EVERY TIME Jean-Noël Tremblay, Quebec’s minister of cultural affairs, intones about the international role of the State of Quebec (which is fairly often) some English-speaking voice utters a howl or a moan of protest — much, we suspect, to Mr. Tremblay’s gratification. It’s time to take note of a few facts about this so-called issue.
Anybody, anybody at all, can “negotiate” with any foreign government that is willing to receive him. Friends of Rhodesia can send gasoline to Ian Smith. Private organizations like CARE have made their own arrangements with dozens of governments in the past 20 years. If B’nai B’rith or Hadassah, or a group of individuals in the Canadian Jewish community, wanted to set up a scholarship fund in Israel they could take it up directly with Jerusalem. They could work through the Canadian Embassy in Tel-Aviv if they chose, but no rule or regulation says they must.
Obviously it would be absurd to forbid a provincial minister to do what any private citizen can do without a licence. But equally absurd to argue, from either side, that such “negotiations” amount to international recognition of Quebec as a sovereign state.
It’s true, of course, that a provincial minister appears as something more than a private individual in these transactions. Other nations might, and most of them do, hesitate to do business with a provincial representative unless he has the explicit endorsement of the Government of Canada. It appears from Mr. Tremblay’s recent complaints, after a visit to Paris, that even President Charles de Gaulle’s officials feel this inhibition — it was a coolness on the part of France, not of Ottawa, of which Mr. Tremblay was complaining.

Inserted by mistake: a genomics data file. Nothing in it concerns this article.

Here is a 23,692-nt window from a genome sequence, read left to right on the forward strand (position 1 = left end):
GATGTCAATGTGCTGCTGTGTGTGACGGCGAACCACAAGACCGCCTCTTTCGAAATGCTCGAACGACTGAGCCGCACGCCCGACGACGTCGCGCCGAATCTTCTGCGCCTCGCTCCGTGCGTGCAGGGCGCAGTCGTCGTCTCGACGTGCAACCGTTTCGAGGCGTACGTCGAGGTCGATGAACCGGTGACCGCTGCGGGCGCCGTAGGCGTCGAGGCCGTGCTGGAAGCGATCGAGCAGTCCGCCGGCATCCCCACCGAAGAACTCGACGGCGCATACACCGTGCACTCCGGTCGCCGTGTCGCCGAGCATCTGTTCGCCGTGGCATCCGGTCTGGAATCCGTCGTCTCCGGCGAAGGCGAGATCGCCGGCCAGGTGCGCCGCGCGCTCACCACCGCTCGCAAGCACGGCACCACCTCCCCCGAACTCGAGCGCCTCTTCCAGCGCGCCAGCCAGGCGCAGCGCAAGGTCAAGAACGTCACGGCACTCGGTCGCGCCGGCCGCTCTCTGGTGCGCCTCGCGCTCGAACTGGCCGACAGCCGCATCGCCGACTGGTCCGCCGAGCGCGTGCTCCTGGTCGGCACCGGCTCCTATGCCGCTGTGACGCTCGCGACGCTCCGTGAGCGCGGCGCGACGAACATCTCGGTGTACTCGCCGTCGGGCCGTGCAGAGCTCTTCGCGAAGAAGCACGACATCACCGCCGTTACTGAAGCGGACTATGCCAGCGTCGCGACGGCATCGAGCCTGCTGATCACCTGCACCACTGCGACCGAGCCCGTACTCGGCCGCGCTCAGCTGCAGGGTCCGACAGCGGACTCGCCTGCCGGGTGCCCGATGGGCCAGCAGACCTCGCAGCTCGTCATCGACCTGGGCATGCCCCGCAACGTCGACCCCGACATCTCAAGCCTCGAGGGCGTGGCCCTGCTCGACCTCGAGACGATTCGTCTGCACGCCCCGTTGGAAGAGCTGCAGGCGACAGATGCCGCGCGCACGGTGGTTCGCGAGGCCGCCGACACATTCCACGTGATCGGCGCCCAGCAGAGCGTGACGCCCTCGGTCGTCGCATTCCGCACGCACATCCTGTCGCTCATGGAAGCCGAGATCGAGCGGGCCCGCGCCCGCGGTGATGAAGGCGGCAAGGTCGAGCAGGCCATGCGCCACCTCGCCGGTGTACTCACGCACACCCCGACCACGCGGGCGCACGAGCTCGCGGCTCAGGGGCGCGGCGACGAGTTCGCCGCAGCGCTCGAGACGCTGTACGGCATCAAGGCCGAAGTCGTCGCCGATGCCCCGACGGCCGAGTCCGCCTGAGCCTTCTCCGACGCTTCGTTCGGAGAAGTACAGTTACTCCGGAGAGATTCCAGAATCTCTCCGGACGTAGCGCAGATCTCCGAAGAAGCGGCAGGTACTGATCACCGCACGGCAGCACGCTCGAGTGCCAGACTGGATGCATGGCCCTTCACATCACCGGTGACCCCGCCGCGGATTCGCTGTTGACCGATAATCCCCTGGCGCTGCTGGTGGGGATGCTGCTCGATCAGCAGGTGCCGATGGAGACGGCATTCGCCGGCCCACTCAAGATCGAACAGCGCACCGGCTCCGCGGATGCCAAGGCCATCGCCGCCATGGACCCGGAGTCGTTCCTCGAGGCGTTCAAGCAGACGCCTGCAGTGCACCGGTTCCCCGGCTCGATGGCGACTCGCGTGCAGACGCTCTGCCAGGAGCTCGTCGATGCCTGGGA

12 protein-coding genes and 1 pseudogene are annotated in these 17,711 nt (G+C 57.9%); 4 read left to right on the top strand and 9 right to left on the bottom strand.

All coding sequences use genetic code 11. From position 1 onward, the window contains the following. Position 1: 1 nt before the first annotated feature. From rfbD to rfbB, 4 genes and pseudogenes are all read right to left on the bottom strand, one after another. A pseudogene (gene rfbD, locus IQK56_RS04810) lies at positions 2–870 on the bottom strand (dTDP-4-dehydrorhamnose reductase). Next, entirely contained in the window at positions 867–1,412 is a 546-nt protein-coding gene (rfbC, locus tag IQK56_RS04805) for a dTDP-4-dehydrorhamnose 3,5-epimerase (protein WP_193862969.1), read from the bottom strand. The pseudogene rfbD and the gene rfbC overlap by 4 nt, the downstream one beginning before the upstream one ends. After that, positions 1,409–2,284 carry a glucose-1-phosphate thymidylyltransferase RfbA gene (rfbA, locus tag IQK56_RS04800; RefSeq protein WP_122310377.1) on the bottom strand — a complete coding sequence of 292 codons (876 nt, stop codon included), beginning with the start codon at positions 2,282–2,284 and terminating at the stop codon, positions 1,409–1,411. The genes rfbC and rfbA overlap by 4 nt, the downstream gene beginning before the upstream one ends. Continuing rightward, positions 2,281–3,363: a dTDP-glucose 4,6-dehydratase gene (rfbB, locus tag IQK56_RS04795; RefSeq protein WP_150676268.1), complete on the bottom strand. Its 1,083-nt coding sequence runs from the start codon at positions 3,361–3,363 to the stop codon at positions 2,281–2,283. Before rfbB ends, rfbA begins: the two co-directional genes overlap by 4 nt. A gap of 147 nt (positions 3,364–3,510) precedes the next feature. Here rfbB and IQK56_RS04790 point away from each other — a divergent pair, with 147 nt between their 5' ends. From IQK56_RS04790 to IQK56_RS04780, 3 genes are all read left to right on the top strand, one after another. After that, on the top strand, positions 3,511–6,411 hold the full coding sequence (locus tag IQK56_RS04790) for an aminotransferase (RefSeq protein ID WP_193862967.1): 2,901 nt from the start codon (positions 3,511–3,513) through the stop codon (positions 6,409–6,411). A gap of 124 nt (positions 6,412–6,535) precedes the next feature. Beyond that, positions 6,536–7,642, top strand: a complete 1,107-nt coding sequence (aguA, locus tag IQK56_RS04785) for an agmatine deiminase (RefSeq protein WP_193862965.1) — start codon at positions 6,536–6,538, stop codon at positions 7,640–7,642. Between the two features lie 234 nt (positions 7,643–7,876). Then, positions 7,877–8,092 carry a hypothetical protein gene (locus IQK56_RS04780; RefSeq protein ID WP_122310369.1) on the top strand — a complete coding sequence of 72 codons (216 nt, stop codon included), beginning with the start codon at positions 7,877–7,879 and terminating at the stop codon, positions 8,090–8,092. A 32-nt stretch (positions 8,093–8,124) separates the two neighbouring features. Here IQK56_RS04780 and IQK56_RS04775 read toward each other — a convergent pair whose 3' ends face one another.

The misgiving is well founded. It is a discourtesy — sometimes inadvertent, sometimes not — for another government to deal with a Canadian provincial authority instead of going through the Government of Canada and its embassy. But when such a discourtesy is committed it does less than no good to make a public fuss about it. All that’s achieved is the kind of publicity that separatists enjoy and that Canadians should deplore.
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